Kansas City Joins The Roster of Biennial Cities with Open Spaces

 Dawn DeDeaux’s Free Fall: Prophecy and Free Will in Milton’s Paradise Lost. Photo by Brian Rice.
Dawn DeDeaux’s Free Fall: Prophecy and Free Will in Milton’s Paradise Lost. Photo by Brian Rice.

During the preview for Open Spaces 2018: A Kansas City Arts Experience on a rainy Thursday, curator Dan Cameron walked a group of journalists and donors through Swope Park. One of the largest urban greeneries in the country and a multifunctional site for recreational and cultural activities, the Midwestern landmark is a historical racial divider, a de facto “color line,” according to Cameron. “Dealing with the political, cultural and economic history of a place like Kansas City, while creating a framework for developing a project like Open Spaces, sometimes resembles investigative journalism, or even detective work,” explained the curator.

Swope Park hosts the largest portion of the biennial works, including Jacob Burmood’s Draped Form, a cast aluminum sculpture of a draped specter that sits at the park’s entrance and Tree, Broken Tree, a reclaimed dead tree that artist Dylan Mortimer showered with pink paint and glitter to embody revitalization and survival. Also in the park is Dawn DeDeaux’s Free Fall: Prophecy and Free Will in Milton’s Paradise Lost—48 towering columns installed amongst walnut trees, each printed with reflective tape reading a verse from Milton’s “Paradise Lost.” It’s recommended to visit the work after sunset, when the reflective text better appears in dark—consider the evening of October 13 when Janelle Monáe will perform at the nearby historic Starlight Theater as part of the biennial’s concert series. The challenge to read Milton’s centuries-old, yet utterly relevant text about imperfections of human evolution in daylight emphasizes DeDeaux’s statement on our collective numbness and helplessness in the face of social decay. The piece is also an homage to Milton, who was blind when he penned his epic poem.

Ebony G. Patterson’s …called up, 2018. Photo by Brian Rice.

The site’s scene-stealer is Ebony G. Patterson’s …called up, an orchestration of artificial flowers, plush toys and candles placed inside an abandoned pool that requires viewers to walk in a full circle in order to notice various objects that overall resemble a shrine. Built in the mid-20th century to provide therapeutic treatment for children with health conditions, the pool sits in a secluded section of the otherwise plain 1,800-acre park. A mirage-like find with its festive colors and naive innocence, the installation is far from surprising for followers of Chicago-based Patterson’s dazzling mixed-media creations. The viewers plunge into a bitterly whimsical realm, echoing the site’s solemn history with the artist’s ability to transform joy into contemplation. Neither debunk nor utilitarian, the pool encapsulates zeal and extinction alike.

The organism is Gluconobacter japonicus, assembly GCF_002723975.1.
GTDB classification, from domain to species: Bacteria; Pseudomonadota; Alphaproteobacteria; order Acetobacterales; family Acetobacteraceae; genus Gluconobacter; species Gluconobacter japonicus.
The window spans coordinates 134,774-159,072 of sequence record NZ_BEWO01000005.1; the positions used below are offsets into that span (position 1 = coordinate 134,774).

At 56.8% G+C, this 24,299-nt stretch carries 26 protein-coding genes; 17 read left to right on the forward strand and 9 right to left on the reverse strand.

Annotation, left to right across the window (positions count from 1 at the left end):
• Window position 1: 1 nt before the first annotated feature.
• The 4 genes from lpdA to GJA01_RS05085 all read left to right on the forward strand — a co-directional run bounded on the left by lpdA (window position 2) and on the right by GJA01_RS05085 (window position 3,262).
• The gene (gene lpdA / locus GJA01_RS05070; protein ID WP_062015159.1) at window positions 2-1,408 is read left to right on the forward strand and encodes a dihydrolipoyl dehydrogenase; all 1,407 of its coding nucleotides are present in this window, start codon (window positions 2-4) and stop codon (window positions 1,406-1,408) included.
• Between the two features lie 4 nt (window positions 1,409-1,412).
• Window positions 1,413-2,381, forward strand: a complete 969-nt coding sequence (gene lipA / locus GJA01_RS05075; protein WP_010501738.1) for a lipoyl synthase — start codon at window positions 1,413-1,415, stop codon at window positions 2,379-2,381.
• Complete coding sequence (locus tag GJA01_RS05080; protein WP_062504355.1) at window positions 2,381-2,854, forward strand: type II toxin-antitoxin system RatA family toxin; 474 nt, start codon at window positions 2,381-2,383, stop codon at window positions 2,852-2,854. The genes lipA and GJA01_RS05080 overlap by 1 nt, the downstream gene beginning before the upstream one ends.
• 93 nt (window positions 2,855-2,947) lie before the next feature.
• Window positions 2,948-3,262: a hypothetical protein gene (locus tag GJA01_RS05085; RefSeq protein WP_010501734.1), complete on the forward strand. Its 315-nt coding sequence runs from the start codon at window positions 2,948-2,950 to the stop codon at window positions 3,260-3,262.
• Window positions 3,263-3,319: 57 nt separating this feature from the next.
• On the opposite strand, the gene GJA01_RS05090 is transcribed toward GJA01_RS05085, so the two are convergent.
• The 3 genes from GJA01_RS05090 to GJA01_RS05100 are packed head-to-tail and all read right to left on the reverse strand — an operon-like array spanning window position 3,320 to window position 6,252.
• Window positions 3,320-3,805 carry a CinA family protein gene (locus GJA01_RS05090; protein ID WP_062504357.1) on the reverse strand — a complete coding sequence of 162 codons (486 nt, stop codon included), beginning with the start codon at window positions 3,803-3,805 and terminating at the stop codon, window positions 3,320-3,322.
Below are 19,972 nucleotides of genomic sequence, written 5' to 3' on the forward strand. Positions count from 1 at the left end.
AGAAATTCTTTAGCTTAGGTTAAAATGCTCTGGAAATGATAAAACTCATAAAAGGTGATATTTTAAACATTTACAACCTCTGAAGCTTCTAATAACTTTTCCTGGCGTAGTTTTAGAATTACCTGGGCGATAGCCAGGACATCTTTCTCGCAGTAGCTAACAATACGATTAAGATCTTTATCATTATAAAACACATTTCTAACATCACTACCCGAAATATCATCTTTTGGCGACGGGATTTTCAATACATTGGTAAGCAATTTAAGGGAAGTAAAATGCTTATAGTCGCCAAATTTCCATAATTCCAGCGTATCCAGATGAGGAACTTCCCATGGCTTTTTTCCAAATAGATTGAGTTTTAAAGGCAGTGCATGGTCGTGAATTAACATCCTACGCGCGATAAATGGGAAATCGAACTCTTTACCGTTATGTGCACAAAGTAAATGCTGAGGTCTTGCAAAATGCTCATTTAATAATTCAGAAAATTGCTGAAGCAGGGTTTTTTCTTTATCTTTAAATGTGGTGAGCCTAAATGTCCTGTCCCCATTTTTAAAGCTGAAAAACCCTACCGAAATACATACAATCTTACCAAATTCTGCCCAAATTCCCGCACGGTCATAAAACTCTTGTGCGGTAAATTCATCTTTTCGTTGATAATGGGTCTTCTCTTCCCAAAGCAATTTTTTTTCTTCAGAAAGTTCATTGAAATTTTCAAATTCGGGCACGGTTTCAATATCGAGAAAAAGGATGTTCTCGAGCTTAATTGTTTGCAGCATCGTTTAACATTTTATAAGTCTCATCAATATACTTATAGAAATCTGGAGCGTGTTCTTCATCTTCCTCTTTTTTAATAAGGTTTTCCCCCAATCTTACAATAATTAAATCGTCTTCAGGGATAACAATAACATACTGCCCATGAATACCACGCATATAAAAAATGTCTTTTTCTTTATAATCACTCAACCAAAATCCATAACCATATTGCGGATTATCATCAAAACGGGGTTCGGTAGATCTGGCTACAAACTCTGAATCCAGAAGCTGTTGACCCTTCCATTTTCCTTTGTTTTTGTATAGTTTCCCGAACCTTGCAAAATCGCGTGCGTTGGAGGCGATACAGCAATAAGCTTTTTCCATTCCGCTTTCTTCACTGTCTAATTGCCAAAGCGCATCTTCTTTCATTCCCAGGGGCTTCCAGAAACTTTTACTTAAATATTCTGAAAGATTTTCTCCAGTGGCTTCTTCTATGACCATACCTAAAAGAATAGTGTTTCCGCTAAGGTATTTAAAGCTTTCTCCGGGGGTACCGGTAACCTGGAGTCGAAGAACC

Open Spaces also presents Kansas City Art Institute alumni Nick Cave’s glorious return to the city where he learned how to sew and dance. Doing justice to the all-encompassing art extravaganzas Cave has come to be known for, Hy-Dyve introduces an immersive video and sound installation, set inside a former church called Hope Center. During our visit, Cave put final touches to his dance club-like sensory undertaking—on par with his former Park Avenue Armory intervention, The Let Go, with its hallucinatory imagery and electric vibe. Meanwhile, Nari Ward’s ode to legendary Kansas City-native jazz saxophonist Charlie Parker is located at the Mutual Musician’s Foundation where Parker once played. A few steps away, the American Jazz Museum hosts Berlin-based Turkish artist Nevin Aladag’s interactive musical sculpture, Resonator, which is activated throughout a series of performances.

Nick Cave's Hy-Dyve, 2018. Photo by Brian Rice.

The most recent location of 21c Museum Hotel, the Louisville-based contemporary art museum and boutique hotel chain, exhibits Brad Kahlhamer’s sculptures of wire and bells, Super Catcher, Vast Array, at its historic dining room The Savoy, which preserves traces from its past life as a social landmark in the early 20th century. Chief curator of 21c Alice Gray Stites explains that, “The installation highlights the role of the artist as healer or shaman, bringing a sense of balance, compassion and inclusivity to a space originally designed to celebrate European-American expansion and the mythology of manifest destiny.”

Open Spaces 2018: A Kansas City Arts Experience continues at various locations across Kansas City through October 28th, 2018.